# On or in front

No, If you look directly below his right foot, it looks like the rubber is right there, whether or not it is, he (kelvinp) might be right. ( The rubber looks like it is lined up directly with his Adidas stripes.)

no chance.

still infront…

you can tell in lincecum’s photo
he didnt start off with his foot on the rubber
he pushed off with his toes

in the mlb the rubber is almost flat with the ground
so even if you do start off in front of it you still can push off of it

in the pic his toe is on the tip of the rubber

So what is your argument? His foot isn’t on the rubber, nor does he start with his foot on the rubber from the stretch.

from the stretch you dont put your foot on the rubber because you are trying to pick off a batter if he is too far off the bag

from the stretch most pitchers push off the rubber

from the stretch you dont have as much momentum as the windup so pushing off really doesn’t help so y do it

from the windup you have alot of momentum and to get that momentum going you push yourself forward

most people side step from the stretch so there is no push off

okay. Which I agree with. You said throwing off the mound increases velocity, now you contradict yourself.

haha…very true

Pitchers, like poets, are born not made.

You are really confused…

First, you don’t pick off the batter - you pick off the base runner. :roll: Second, from the stretch you put your foot in front of the rubber to start closer to home plate. It’s got nothing to do with picking of a runner.

That’s a pretty big generalization you’re making there. How do you know this is the case?

If you haven’t figured out how to generate momentum from the stretch without pushing off, then that’s something you need to work on. But, really, I think you have this backwards. If you can’t generate momentum in the stretch by other means, then wouldn’t it make sense to try to push off to generate some momentum? (if you could do that without messing up your timing).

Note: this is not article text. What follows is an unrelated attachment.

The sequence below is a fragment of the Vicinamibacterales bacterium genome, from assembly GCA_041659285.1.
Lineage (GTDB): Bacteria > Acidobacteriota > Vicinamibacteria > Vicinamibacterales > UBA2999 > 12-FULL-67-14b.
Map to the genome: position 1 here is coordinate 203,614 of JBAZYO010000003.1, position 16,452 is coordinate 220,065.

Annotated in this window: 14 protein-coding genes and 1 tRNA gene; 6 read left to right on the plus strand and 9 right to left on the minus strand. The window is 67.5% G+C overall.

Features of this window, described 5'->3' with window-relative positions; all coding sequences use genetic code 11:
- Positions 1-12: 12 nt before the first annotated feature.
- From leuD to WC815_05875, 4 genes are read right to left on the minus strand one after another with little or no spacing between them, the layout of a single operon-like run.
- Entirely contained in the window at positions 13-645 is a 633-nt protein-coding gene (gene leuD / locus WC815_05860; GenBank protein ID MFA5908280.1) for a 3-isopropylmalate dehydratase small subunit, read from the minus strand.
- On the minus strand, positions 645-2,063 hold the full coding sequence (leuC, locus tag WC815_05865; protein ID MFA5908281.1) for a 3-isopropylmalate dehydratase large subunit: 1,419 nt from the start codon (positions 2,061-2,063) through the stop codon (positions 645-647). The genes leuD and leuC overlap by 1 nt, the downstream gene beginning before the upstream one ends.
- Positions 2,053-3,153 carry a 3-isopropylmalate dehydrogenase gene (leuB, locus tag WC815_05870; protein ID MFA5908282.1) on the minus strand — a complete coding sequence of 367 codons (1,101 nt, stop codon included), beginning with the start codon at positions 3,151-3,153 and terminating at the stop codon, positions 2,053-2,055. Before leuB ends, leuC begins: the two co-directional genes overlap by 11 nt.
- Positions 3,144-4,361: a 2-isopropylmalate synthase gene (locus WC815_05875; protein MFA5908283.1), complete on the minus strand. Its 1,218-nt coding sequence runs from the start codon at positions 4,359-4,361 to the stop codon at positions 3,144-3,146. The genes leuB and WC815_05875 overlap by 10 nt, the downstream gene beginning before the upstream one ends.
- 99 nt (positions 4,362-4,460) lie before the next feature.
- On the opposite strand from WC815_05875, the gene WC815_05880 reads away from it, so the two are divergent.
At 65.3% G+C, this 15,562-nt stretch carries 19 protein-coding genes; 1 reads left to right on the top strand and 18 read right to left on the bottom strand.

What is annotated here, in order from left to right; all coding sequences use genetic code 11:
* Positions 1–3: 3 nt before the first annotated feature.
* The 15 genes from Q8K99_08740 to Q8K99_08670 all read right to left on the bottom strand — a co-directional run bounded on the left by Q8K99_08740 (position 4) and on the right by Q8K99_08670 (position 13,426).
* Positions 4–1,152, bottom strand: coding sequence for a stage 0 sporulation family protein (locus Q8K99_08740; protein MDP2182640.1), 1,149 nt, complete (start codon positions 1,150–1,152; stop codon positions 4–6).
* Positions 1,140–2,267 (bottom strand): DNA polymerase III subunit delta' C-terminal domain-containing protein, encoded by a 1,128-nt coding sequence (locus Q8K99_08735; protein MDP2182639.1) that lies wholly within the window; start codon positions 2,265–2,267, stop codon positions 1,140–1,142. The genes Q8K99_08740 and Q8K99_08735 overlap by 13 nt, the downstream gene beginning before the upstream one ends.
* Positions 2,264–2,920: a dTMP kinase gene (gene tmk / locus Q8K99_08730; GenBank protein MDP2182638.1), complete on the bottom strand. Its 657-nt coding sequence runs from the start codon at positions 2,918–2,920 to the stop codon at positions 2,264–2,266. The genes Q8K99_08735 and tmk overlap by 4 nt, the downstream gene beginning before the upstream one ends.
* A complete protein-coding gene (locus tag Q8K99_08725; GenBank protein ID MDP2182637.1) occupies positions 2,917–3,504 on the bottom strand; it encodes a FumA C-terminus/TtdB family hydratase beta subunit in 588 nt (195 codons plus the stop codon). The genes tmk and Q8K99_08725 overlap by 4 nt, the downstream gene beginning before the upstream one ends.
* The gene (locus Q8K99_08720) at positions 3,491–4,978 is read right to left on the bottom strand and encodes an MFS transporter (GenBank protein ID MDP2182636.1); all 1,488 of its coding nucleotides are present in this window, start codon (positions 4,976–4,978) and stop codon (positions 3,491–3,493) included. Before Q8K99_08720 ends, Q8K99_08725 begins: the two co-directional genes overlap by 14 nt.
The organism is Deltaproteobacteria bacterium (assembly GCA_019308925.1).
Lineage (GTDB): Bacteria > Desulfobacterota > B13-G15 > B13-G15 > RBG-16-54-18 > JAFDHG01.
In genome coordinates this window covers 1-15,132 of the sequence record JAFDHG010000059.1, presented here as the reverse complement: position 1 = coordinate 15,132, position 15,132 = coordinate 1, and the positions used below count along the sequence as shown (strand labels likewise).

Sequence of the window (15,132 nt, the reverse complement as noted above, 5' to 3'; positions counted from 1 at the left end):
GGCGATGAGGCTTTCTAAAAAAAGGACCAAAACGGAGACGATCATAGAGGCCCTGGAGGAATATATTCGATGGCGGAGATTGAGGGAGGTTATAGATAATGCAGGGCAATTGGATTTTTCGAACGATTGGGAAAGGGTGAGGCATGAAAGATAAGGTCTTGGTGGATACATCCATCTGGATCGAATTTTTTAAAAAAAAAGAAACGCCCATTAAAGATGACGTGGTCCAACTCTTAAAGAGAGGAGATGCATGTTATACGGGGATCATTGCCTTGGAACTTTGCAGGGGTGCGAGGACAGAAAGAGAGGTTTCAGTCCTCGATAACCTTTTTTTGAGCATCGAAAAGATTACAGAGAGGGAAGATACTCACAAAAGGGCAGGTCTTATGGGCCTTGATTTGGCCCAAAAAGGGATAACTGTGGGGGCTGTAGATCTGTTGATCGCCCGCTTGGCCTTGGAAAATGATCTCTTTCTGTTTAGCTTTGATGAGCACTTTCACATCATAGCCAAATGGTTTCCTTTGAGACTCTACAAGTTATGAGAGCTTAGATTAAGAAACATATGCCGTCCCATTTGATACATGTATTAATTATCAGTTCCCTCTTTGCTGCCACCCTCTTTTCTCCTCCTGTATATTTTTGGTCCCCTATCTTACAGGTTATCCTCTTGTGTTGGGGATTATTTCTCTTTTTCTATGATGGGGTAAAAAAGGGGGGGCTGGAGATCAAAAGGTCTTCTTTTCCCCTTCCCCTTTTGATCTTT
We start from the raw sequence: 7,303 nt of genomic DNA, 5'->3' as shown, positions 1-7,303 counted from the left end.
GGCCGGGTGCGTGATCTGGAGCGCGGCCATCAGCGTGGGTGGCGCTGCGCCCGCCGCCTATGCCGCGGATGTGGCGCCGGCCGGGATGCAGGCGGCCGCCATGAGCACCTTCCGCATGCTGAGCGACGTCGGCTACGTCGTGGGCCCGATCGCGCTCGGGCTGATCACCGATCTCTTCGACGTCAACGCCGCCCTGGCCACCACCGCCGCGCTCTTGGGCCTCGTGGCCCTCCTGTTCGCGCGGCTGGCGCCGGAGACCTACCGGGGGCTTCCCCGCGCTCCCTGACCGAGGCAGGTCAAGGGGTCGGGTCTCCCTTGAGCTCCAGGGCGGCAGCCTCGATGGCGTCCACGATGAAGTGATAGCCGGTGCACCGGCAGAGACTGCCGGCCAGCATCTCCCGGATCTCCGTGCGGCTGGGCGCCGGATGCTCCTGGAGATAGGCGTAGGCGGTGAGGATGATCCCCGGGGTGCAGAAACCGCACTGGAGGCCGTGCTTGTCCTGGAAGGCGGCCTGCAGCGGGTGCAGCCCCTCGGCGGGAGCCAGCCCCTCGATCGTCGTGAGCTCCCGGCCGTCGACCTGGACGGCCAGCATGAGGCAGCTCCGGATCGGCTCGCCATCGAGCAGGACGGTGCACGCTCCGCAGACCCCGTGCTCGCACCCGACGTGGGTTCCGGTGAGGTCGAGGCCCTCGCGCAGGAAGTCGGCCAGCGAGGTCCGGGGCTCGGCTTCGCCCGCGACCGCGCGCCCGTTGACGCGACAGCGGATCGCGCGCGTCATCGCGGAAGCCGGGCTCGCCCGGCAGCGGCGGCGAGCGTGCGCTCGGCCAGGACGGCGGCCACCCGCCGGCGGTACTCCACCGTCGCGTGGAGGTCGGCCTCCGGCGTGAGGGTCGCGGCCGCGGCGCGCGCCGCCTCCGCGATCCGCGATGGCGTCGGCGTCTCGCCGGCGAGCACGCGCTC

Again, I think you have this backwards. If you’re generating adequate momentum from the wind-up, then there is no need to push off.

[quote]First, you don’t pick off the batter - you pick off the base runner. Second, from the stretch you put your foot in front of the rubber to start closer to home plate. It’s got nothing to do with picking of a runner.
[/quote]

you know what i meant
you are not really that closer to the plate
you cant pick off a runner with your foot on the rubber or it will be a bawk
the stretch is used to protect against stolen bases
if the stretch gets you closer to the plate then why use the windupthink about it

you can see that most mlb pitchers do - closers especially

[quote]If you haven’t figured out how to generate momentum from the stretch without pushing off, then that’s something you need to work on. But, really, I think you have this backwards. If you can’t generate momentum in the stretch by other means, then wouldn’t it make sense to try to push off to generate some momentum? (if you could do that without messing up your timing).
[/quote]

i didnt mean it like that
i mean that you dont get as much as you would if you were in th windup

im saying you push to get that momentum going forward towards the plate

[quote=“kelvinp”][quote]First, you don’t pick off the batter - you pick off the base runner. Second, from the stretch you put your foot in front of the rubber to start closer to home plate. It’s got nothing to do with picking of a runner.
[/quote]

you know what i meant
you are not really that closer to the plate[/quote]
It is generally accepted that moving your release point 12" closer to home plate is equivalent to throwing the ball 3mph faster in terms of batter reaction time. This is referred to as perceived velocity. Even if you only move 6" closer and only get a 1.5mph increase in perceived velocity, why wouldn’t you want that? It’s free - just start in front of the rubber.

No argument there. What’s your point?

The stretch doesn’t get you closer to the plate - starting in front of the rubber gets you closer than starting on top of the rubber. And, in the wind-up, you position your pivot foot in front of the rubber as you pivot into knee lift so the wind-up gets the same benefit.

you can see that most mlb pitchers do - closers especially[/quote]